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There’s a new sheriff in town.
Gov. Ron DeSantis on Friday appointed Gregory Tony, a former Coral Springs police sergeant, as Broward’s top cop, replacing Scott Israel, the embattled sheriff who has been widely blamed for the chaotic response to the Feb. 14, 2018, shootings at Marjory Stoneman Douglas High School in Parkland.
Israel, 62, was suspended by DeSantis just three days after the new governor took his oath of office. The two-term sheriff — a 30-year law enforcement veteran — has vowed to fight any effort to strip him of his elected office. He maintains that while mistakes were made in responding to the rampage, they were not serious enough to warrant his suspension or removal. He called a news conference for 5:15 p.m. to announce what course of action he plans to take.
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“On behalf of all the families that lost loved ones that day we thank the governor for taking this action,’’ said Tony Montalto, whose daughter Gina was shot and killed at the high school.
Tony, the county’s first black sheriff and a Democrat chosen by a Republican governor, takes the reigns of the most powerful office in Broward, with a $900 million budget and about 6,000 employees. The agency provides law enforcement to a dozen cities, the county jail and Fort-Lauderdale-Hollywood International Airport.
He will serve out the remainder of Israel’s term, which is up in 2020 — unless Israel is successful in convincing the state Senate to reinstate him. Since Republicans control the Legislature, that is seen as a long shot.
Broward Commissioner Steve Geller, a former state senator, said DeSantis was savvy to appoint a black sheriff, which could divide Democratic leadership in Tallahassee. But, while he doesn’t downplay the severity of the tragedy or the mistakes that contributed to it, he said the governor appears to be placing the entire blame for a series of colliding problems on Israel.
“I believe this is an improper suspension,” Geller said. “If you believe in Democracy, the voters of Broward County elected Israel. If they thin he did a poor job they can return him to private practice.”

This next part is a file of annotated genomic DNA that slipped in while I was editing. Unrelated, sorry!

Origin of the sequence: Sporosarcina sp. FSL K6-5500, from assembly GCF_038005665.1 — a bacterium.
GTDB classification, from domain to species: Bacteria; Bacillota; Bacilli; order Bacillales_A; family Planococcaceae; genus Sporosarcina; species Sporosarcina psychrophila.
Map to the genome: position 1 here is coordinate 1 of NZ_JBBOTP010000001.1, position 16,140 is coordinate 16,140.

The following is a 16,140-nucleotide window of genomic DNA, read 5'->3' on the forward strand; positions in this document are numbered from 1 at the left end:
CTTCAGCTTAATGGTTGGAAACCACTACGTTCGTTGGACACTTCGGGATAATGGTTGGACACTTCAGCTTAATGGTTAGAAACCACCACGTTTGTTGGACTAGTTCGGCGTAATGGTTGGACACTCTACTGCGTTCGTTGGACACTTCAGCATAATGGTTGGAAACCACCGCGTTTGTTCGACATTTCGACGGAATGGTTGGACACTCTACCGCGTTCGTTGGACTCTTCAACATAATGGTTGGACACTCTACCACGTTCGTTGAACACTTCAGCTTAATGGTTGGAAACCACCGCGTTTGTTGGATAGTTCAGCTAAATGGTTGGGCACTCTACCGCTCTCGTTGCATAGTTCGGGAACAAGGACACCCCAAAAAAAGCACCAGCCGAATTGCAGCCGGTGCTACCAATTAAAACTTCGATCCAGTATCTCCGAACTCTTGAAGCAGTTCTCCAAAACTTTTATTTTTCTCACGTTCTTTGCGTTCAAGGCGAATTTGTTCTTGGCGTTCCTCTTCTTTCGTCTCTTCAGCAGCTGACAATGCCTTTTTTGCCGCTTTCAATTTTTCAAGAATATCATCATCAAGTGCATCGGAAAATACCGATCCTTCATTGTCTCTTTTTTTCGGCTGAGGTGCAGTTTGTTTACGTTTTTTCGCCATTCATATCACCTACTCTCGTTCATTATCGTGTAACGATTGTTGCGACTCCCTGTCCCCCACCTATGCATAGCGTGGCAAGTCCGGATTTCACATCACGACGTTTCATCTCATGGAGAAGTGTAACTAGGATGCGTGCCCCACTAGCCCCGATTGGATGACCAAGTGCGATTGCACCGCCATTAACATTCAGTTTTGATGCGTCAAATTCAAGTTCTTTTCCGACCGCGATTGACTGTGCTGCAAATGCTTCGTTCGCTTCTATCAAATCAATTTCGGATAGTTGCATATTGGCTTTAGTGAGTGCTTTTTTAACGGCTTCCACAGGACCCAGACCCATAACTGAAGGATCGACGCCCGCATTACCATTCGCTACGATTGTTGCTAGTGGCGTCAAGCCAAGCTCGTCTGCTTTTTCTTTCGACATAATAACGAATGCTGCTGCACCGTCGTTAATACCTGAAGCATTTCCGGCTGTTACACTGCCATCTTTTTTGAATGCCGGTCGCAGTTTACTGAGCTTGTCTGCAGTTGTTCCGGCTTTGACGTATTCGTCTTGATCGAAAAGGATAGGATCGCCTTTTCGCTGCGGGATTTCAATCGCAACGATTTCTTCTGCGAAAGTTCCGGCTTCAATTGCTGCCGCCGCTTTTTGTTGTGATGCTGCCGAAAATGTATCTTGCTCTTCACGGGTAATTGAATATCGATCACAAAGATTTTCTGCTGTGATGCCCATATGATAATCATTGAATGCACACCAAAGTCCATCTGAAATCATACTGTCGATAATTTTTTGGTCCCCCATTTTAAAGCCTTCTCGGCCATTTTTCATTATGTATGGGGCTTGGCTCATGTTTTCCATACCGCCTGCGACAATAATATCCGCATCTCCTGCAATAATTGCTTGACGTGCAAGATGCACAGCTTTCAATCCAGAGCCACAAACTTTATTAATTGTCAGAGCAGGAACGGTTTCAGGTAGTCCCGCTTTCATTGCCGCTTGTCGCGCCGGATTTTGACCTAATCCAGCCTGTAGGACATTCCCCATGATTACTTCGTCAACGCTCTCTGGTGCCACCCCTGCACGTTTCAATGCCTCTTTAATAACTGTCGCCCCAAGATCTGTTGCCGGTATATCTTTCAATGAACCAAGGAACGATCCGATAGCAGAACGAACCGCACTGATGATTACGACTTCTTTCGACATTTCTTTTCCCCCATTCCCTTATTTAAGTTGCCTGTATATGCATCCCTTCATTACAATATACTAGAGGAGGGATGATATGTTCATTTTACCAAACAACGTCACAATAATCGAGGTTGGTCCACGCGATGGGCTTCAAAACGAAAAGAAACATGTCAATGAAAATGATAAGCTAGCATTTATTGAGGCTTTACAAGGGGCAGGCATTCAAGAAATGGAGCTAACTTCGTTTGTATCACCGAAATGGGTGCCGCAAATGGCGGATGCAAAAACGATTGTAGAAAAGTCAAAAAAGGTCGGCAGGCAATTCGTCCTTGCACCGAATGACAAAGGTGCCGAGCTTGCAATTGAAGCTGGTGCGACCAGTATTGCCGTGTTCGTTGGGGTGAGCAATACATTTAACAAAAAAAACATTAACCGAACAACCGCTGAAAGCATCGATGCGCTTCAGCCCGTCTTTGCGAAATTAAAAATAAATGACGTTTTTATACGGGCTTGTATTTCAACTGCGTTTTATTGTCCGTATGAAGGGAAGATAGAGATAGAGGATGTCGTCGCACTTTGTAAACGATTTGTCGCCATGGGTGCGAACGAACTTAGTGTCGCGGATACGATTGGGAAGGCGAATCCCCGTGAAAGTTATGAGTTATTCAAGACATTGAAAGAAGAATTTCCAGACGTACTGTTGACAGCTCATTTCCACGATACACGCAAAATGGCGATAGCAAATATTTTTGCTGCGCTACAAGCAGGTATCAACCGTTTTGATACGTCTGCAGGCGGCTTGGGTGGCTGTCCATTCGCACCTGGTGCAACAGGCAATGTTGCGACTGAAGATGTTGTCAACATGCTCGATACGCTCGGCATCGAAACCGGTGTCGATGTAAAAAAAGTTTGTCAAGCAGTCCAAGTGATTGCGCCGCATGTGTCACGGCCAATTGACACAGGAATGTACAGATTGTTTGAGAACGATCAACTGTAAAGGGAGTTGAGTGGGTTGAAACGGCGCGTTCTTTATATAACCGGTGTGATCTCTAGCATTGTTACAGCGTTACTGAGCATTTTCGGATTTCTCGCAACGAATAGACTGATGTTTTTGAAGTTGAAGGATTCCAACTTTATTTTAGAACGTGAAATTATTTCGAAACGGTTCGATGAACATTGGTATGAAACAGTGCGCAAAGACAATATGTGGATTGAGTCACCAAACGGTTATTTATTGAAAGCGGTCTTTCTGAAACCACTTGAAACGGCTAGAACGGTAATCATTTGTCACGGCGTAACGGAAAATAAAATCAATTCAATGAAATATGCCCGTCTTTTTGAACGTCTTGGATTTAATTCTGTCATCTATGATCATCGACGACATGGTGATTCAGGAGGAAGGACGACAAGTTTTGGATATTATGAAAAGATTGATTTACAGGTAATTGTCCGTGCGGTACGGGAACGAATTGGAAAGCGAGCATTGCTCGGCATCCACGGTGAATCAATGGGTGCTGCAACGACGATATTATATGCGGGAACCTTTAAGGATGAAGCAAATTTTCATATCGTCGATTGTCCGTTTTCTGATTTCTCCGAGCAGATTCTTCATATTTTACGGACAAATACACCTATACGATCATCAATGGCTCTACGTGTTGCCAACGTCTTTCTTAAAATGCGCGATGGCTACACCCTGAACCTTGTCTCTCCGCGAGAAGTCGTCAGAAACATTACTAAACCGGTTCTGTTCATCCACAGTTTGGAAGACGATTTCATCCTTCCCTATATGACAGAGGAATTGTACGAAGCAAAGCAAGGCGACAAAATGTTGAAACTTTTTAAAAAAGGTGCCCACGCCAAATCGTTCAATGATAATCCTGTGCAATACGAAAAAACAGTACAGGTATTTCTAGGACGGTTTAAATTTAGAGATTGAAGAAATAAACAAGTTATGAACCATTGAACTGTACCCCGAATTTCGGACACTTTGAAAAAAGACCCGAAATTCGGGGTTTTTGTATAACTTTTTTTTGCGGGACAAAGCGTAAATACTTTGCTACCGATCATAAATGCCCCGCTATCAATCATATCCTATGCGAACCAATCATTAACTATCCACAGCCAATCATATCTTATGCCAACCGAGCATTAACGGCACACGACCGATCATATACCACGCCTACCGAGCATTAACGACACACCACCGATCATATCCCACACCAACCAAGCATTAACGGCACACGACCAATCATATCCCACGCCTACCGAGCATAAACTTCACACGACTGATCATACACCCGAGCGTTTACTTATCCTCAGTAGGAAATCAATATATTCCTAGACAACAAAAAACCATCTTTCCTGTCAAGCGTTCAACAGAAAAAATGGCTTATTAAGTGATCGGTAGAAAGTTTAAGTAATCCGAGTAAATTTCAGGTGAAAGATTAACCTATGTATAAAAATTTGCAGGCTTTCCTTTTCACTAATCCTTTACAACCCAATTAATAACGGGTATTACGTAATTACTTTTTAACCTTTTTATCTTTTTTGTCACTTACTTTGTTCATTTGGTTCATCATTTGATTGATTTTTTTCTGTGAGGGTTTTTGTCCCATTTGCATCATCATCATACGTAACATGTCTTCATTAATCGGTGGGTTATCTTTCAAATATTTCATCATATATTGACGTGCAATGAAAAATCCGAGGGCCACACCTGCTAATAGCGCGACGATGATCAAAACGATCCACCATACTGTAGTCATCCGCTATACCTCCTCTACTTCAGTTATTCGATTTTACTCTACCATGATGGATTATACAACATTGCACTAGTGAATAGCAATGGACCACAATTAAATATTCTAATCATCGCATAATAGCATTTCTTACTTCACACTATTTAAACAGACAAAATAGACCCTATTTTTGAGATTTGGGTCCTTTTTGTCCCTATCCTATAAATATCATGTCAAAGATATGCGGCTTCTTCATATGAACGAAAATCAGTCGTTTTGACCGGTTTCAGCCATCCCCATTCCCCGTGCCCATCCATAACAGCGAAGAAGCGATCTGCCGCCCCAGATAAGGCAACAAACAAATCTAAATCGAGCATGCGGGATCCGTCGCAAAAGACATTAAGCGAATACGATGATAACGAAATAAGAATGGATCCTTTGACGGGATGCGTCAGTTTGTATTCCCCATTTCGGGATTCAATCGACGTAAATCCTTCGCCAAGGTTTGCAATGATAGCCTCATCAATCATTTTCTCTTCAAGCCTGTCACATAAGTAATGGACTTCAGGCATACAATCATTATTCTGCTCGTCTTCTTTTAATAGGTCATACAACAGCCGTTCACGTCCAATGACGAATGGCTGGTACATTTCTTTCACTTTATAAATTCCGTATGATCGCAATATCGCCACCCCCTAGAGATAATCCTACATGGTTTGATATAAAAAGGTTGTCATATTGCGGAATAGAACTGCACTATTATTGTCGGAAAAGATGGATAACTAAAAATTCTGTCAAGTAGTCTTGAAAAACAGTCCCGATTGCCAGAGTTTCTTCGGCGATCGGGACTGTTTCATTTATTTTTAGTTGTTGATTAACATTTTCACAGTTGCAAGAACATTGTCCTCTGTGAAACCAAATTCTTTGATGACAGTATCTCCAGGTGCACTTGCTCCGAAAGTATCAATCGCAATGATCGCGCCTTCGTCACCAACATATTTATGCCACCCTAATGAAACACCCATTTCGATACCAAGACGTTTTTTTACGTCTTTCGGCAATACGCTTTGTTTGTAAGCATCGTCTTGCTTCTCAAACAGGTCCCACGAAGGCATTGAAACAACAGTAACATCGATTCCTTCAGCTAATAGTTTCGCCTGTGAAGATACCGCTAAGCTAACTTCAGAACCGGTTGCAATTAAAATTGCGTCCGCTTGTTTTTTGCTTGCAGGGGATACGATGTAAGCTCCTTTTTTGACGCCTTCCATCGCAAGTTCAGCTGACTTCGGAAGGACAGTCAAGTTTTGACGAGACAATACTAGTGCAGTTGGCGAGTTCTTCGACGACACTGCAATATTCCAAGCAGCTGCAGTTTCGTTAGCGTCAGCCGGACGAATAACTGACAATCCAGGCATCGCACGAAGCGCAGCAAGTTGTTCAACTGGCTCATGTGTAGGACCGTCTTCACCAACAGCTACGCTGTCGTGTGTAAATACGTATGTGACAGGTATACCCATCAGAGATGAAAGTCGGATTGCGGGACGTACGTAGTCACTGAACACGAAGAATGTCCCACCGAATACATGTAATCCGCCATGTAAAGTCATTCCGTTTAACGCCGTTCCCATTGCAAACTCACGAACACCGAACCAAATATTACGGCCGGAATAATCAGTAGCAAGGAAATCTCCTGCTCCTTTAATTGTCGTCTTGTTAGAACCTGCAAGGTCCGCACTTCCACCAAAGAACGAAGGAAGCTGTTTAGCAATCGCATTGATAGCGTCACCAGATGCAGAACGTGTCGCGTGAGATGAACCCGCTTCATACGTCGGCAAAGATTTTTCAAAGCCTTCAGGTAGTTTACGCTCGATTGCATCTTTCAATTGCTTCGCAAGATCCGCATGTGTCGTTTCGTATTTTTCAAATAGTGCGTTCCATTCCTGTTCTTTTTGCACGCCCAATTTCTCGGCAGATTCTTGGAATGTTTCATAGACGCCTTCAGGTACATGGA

Tony, 40, a native of Philadelphia, is the president of Blue Spear Solutions, a security company that specializes in active shooter and mass casualty training — precisely the kind of training that BSO lacked, according to a report issued by a panel that investigated the response to the rampage. The 458-page Parkland commission report was highly critical of the agency, finding that several deputies failed to try to stop the massacre, or were slow, ill-trained and unprepared.
The commission questioned the urgency of BSO’s response, pointing out that had deputies entered the school building immediately — instead of waiting for instructions — the killer, Nikolas Cruz, 20, may not have taken so many lives. Cruz, a former student at the school, killed 14 students, three staff and injured another 17 victims.
Friday afternoon, dozens of people gathered hours before DeSantis’ arrival in anticipation of Israel’s announced suspension at Broward’s public safety building in Fort Lauderdale. Several parents of slain Parkland students, including Tony Montalto, Max Schachter and Fred Guttenberg, were among them. Some wore Trump hats. Others carried signs blasting Israel.
Tony appears to have the support of parents of the victims, including Andrew Pollack, father of murder victim Meadow Pollack, who said Tony is a friend and solid law enforcement professional.
Guttenberg, whose daughter, Jaime, died in the school’s freshman 1200 building, was also pleased with the choice.
“He sounds like a really bright guy with great leadership potential who also has a significant training capability. That’s a combination I feel really strongly about. A good combination,” Guttenberg said.